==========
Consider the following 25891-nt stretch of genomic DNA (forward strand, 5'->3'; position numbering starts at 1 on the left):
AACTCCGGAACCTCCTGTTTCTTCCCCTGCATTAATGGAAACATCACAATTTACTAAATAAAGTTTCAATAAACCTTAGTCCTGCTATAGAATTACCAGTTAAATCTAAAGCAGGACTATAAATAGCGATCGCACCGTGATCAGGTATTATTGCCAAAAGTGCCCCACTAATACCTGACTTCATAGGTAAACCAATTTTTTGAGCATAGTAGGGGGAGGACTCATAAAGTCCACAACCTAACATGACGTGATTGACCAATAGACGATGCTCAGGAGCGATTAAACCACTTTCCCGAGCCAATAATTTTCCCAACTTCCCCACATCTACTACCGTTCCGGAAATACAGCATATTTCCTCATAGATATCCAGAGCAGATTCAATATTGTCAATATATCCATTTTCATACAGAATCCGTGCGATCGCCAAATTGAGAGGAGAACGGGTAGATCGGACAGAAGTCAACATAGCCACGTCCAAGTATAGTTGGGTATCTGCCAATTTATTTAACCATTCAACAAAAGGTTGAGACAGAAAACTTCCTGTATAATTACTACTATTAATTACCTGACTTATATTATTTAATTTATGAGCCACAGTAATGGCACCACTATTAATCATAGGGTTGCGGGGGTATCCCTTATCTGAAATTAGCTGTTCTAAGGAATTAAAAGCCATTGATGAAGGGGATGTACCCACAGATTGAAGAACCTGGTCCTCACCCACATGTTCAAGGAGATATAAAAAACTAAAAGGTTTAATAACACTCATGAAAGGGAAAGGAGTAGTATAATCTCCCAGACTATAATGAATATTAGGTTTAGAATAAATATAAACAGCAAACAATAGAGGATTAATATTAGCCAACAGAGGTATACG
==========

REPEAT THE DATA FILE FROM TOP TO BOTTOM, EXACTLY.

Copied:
Consider the following 25891-nt stretch of genomic DNA (forward strand, 5'->3'; position numbering starts at 1 on the left):
AACTCCGGAACCTCCTGTTTCTTCCCCTGCATTAATGGAAACATCACAATTTACTAAATAAAGTTTCAATAAACCTTAGTCCTGCTATAGAATTACCAGTTAAATCTAAAGCAGGACTATAAATAGCGATCGCACCGTGATCAGGTATTATTGCCAAAAGTGCCCCACTAATACCTGACTTCATAGGTAAACCAATTTTTTGAGCATAGTAGGGGGAGGACTCATAAAGTCCACAACCTAACATGACGTGATTGACCAATAGACGATGCTCAGGAGCGATTAAACCACTTTCCCGAGCCAATAATTTTCCCAACTTCCCCACATCTACTACCGTTCCGGAAATACAGCATATTTCCTCATAGATATCCAGAGCAGATTCAATATTGTCAATATATCCATTTTCATACAGAATCCGTGCGATCGCCAAATTGAGAGGAGAACGGGTAGATCGGACAGAAGTCAACATAGCCACGTCCAAGTATAGTTGGGTATCTGCCAATTTATTTAACCATTCAACAAAAGGTTGAGACAGAAAACTTCCTGTATAATTACTACTATTAATTACCTGACTTATATTATTTAATTTATGAGCCACAGTAATGGCACCACTATTAATCATAGGGTTGCGGGGGTATCCCTTATCTGAAATTAGCTGTTCTAAGGAATTAAAAGCCATTGATGAAGGGGATGTACCCACAGATTGAAGAACCTGGTCCTCACCCACATGTTCAAGGAGATATAAAAAACTAAAAGGTTTAATAACACTCATGAAAGGGAAAGGAGTAGTATAATCTCCCAGACTATAATGAATATTAGGTTTAGAATAAATATAAACAGCAAACAATAGAGGATTAATATTAGCCAACAGAGGTATACG